Willy Ronis est Mort

    Les Rencontres d'Arles, Willy Ronis Rétrospective, 17 Juillet 2009

    Willy Ronis Retrospective at the Rencontres d'Arles, July 17, 2009


    Ceci est dédié à mes étudiants de l”I.A.U. de l'été 2009, comme un ultime exemple que ce que nous avons abordé, y compris dans l’histoire de la photographie, se retrouve dans la pratique:

    Willy Ronis est mort. 99 ans. Il était le quasi éternel survivant, le dernier des Mohicans de cette tribu de l’âge d’or de la photographie, celle des années 50-60, quand Cartier-Bresson menait le bal, et que la photo humaniste dont l’épicentre semblait être Paris offrait au monde une alternative à l’école Américaine. Un style que Lartigue avait sans doutes inspiré, cette photo humaniste qui semble être tellement ce pour quoi la photographie fut inventée. Une photographie empreinte de réalisme mais aussi de poésie et d'esthétique, tendant sans cesse vers la définition que Cartier-Bresson en avait donnée : “
    pour moi la photographie c’est l’alliage de la géométrie et de l’émotion.

    Je ne sais qui inspira l’autre, ou s’il s’agit d’un synchronisme inévitable de penseurs voisins, mais Ronis avait offert sa propre variation à la définition de Carier-Bresson: “La belle image, c’est une géométrie modulée par le coeur.” Il est souvent difficile de différencier certaines photos de Ronis de celles de Cartier-Bresson, si ce n’est que ce dernier en a fait davantage au sommet, et s’est aussi cantonné dans un style plus monolithique. Pour un aperçu de l'oeuvre de Willy Ronis, cliquer ici.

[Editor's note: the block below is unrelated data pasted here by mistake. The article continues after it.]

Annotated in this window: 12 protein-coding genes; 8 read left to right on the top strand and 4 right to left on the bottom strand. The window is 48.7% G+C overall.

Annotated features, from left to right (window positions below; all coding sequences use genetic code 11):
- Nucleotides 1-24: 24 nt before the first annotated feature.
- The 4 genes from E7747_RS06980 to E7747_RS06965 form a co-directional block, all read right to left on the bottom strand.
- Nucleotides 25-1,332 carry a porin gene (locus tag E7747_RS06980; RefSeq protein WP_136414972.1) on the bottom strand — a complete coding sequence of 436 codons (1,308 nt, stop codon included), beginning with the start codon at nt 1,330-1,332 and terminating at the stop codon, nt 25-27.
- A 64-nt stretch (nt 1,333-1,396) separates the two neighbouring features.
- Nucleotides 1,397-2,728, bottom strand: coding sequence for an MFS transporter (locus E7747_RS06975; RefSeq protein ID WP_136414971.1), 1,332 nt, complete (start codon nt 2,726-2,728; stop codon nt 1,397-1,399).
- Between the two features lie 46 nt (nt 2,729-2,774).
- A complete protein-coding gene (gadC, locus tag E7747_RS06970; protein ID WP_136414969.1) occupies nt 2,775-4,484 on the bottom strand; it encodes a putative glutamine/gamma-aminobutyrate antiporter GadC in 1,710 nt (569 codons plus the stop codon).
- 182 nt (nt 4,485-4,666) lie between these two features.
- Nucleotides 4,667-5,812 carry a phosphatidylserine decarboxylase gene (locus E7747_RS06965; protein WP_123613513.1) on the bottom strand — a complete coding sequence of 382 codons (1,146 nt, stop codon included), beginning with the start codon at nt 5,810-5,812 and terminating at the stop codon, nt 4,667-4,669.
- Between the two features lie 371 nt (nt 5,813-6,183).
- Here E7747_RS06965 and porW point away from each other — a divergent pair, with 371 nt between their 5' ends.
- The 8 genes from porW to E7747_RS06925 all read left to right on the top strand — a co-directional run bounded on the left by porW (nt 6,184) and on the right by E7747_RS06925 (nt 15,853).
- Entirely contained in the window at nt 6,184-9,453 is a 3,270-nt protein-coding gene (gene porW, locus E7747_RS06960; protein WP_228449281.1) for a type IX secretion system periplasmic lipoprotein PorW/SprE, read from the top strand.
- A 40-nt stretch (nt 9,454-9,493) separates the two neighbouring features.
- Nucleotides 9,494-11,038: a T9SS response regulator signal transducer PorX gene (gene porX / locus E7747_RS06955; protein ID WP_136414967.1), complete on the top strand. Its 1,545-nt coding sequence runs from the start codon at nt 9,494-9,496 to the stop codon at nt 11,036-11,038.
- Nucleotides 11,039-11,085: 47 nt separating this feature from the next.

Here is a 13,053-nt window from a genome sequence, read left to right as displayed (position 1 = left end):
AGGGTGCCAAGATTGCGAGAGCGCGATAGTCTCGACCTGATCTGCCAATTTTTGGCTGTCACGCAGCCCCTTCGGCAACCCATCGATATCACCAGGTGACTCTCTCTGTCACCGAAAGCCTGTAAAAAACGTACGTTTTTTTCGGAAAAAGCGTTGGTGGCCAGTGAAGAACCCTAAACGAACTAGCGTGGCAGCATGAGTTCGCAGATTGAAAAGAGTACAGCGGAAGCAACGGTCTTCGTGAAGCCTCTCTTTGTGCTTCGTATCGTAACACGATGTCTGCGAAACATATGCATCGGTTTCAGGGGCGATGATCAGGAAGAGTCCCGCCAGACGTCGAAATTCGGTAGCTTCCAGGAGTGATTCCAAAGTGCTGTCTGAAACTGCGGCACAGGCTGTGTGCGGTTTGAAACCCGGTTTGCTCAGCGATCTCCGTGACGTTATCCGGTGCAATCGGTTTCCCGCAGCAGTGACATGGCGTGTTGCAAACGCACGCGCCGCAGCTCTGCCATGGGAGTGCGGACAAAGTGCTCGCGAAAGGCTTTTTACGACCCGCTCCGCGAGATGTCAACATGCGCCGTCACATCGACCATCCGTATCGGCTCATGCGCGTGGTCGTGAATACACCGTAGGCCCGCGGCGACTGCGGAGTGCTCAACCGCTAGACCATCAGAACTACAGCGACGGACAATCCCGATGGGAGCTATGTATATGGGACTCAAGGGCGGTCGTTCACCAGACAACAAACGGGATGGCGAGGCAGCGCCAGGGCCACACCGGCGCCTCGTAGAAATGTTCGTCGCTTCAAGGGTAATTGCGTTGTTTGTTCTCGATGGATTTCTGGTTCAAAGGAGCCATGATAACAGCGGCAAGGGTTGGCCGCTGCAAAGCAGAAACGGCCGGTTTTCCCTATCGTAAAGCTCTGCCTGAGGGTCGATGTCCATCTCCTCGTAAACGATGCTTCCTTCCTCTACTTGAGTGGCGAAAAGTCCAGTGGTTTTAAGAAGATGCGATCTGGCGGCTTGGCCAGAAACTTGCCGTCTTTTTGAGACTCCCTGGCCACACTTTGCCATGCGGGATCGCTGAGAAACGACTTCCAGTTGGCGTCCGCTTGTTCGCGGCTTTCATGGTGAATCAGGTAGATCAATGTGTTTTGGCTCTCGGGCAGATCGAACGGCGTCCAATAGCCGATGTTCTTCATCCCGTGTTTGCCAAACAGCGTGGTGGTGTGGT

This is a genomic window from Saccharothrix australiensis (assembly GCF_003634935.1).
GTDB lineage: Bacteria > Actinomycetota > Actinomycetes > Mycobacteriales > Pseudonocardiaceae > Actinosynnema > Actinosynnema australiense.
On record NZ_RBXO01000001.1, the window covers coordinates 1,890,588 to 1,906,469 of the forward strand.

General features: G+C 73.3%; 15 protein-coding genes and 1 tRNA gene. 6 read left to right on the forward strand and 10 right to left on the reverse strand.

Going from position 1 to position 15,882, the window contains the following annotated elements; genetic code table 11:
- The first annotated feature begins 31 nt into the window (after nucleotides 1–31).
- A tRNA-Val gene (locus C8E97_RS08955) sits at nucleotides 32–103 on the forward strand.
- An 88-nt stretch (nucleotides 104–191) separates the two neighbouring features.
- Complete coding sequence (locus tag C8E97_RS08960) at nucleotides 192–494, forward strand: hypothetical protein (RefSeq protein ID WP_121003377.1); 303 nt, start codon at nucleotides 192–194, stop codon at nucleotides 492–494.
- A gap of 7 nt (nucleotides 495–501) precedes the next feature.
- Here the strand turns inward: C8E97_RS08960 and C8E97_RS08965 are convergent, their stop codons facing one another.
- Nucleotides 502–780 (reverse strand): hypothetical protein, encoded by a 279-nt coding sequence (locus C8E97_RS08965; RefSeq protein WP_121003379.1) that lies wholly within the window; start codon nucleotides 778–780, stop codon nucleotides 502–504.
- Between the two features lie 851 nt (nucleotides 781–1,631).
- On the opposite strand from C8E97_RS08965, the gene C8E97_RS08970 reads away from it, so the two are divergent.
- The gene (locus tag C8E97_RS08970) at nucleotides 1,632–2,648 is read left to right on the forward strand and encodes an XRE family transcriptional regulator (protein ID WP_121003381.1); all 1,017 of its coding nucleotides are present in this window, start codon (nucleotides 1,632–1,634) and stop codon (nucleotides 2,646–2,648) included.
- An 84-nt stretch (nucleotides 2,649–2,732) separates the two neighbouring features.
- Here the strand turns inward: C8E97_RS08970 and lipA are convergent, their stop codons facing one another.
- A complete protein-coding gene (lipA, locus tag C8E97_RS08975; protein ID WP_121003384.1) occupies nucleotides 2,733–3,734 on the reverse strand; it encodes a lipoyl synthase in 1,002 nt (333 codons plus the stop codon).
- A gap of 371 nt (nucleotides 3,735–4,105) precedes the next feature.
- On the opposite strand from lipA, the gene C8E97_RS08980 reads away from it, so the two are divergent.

Les Rencontres d’Arles, qui se complaisent le plus souvent dans les errances communes à l’art moderne du moment, avaient donné à Ronis une rétrospective cette année, une bouffée d’air frais encore que réchauffé, pour nous autres les spectateurs. Il est mort le 12 Septembre, un jour avant la fin de l’exposition. Avec sa disparition s’en est fini, ils sont tous à se taper le portrait entre eux, dans un paradis improbable pour virtuoses de la gâchette photographique : Doisneau, Carter-Bresson, Boubat, Ronis etc... Ils nous laissent à un monde où l’establishment désormais privilégie les Richard Prince de tous acabits
    (voir Carambouille au Guggenheim ).

    Pour ma part, alors que mon travail évolue souvent vers une sémantique plus radicalement moderne, je suis content de conserver, lorsque pertinent, une filiation avec ces grands messieurs de la photographie.
    Par exemple, Doisneau et son "Baiser de l’Hôtel de Ville" est évidemment à la source de la photographie sur le même thème qui me fut offerte à la Palette, rue de Seine, en Mars 1991, et que j'appelle "Des Amants dans mon Café."

    Des Amants dans mon Café. Paris, Mars 1991